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THE USE OF THE WORD “HADES” IN THE NEW TESTAMENT
Victor M. Eskew
In the King James version, the word “hell” is found 23 times. There are three Greek words that are translated “hell.” The word “gehenna” is used 12 times. The word is “hades” is found 10 times. The third word, “tartaros,” is found only once. In this article, we want to look at all the places where the word “hades” is translated “hell.”
Before we look at the places where the word it used, we need to define the word “hades.” Strong defines the word as “unseen.” He continues to tell us hades is “the place (state) of departed souls.” Thayer reveals that “Hades” was the name of the god of the “lower region.” Thus, the word came refer to “the grave, death, hell.” Vine challenges Strong’s definition of “unseen.” He says the word most likely comes from a work that means “all-receiving.” He also asserts the word refers to “the region of departed spirits of the lost.” As we look at the various places the word “hades” is used in the New Testament, the definition will become clearer to us.
The first time the word “hades” is used is in Matthew 11:23. Jesus is upbraiding the cities that saw His mighty works, but refused to repent. One of those cities was Capernaum. Jesus said Capernaum would be brought down to hell (hades). “And thou, Capernaum, which art exalted unto heaven, shalt be brought down to hell: for if the mighty works, which have been done in thee, had been done in Sodom, it would have remained unto this day.” Capernaum would ultimately be destroyed. Its inhabitants would die and be buried in graves. The souls of these individuals would be taken into the unseen realm of the dead to await final judgment.
The second time the word “hades” is used is in a very familiar text to us, Matthew 16:18. Upon Peter’s confession that Jesus is the Christ the Son of God, Jesus responded, saying: “And I say also unto thee, That thou art Peter, and upon this rock I will build my church; and the gates of hell shall not prevail against it.” Jesus knew He would ultimately die on the cross. His body would be placed in the tomb of Joseph (Luke 23:53). His soul, however, entered into the unseen realm of the dead known as Paradise (Luke 23:43). The grave and the unseen realm of the dead would not always hold Jesus. He would be raised on the third day. This event would be the final proof of Jesus’ deity. Too, it would ensure the church would be established on the day of Pentecost. The gates of hell would not bring the demise of the church Jesus came to build.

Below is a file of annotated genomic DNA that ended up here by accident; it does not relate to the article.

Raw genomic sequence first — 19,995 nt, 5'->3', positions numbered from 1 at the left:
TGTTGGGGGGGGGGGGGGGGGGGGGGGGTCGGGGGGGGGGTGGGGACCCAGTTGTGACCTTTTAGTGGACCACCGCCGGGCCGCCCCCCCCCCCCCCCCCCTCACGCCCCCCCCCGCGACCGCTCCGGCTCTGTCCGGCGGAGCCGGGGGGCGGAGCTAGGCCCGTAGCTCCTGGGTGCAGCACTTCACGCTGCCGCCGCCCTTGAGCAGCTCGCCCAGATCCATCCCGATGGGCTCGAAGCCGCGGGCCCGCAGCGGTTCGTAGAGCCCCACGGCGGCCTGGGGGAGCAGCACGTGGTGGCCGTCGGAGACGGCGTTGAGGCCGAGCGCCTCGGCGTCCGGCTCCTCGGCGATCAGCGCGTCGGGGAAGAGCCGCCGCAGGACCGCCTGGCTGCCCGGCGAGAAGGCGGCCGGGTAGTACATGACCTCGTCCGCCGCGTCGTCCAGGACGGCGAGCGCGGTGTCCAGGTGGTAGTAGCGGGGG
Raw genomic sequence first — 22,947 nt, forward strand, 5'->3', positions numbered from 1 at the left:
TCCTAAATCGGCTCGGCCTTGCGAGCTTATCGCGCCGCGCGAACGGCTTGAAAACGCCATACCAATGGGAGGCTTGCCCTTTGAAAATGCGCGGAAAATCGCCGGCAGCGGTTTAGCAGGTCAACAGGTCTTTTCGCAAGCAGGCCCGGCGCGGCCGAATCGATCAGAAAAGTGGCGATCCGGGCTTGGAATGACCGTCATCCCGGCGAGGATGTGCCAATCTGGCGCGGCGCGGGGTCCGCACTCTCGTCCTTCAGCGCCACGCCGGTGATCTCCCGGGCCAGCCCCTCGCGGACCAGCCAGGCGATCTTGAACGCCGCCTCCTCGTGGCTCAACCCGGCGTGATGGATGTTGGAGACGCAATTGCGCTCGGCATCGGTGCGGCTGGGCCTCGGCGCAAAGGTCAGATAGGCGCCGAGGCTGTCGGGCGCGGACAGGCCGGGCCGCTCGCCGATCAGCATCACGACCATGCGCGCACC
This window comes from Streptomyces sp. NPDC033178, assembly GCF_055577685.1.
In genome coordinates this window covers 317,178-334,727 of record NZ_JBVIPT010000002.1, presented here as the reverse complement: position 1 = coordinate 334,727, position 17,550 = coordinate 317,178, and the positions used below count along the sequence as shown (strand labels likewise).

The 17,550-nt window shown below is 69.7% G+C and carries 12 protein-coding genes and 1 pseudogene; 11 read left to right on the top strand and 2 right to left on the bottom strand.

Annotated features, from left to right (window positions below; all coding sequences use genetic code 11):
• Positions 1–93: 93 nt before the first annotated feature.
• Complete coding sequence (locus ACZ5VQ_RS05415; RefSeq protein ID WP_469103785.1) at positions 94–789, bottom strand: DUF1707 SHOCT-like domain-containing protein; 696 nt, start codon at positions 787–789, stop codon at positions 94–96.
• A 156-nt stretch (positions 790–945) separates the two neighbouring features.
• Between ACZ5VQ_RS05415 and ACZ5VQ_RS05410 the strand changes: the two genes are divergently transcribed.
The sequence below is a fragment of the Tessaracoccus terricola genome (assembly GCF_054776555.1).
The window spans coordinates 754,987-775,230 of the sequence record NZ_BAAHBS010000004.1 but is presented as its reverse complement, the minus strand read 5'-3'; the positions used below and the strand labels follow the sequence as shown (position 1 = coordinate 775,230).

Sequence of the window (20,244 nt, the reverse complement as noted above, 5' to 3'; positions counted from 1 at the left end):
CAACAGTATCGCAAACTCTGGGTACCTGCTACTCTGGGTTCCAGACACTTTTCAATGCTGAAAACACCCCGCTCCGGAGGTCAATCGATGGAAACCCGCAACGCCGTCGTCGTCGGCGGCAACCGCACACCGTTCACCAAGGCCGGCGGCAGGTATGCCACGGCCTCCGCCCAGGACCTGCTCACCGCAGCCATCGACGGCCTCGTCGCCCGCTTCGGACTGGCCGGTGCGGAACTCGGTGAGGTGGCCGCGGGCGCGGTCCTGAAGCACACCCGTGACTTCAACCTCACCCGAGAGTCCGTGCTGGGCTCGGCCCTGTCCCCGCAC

The third time we read about “hades” is in Luke 10:15. This is simply Luke’s version of what we discussed regarding Matthew 11:23 above.
The fourth time “hades” is found in the Bible is in Luke 16:23. Jesus was teaching about two men who died. One was a beggar named Lazarus. The other was an unnamed rich man. Lazars was carried by the angels into Abraham’s bosom (Luke 16:22a). “…the rich man also died, and was buried; and in hell he lifted up his eyes, being in torments, and seeth Abraham afar off, and Lazarus in his bosom” (Luke 16:22b-23). Here, we learn that “hades” is more than just the grave. Lazarus was buried, but it was in “hades” that he lifted up his eyes being in torments. From this verse we learn that hades definitely involves the place to which the spirits of lost men go upon death.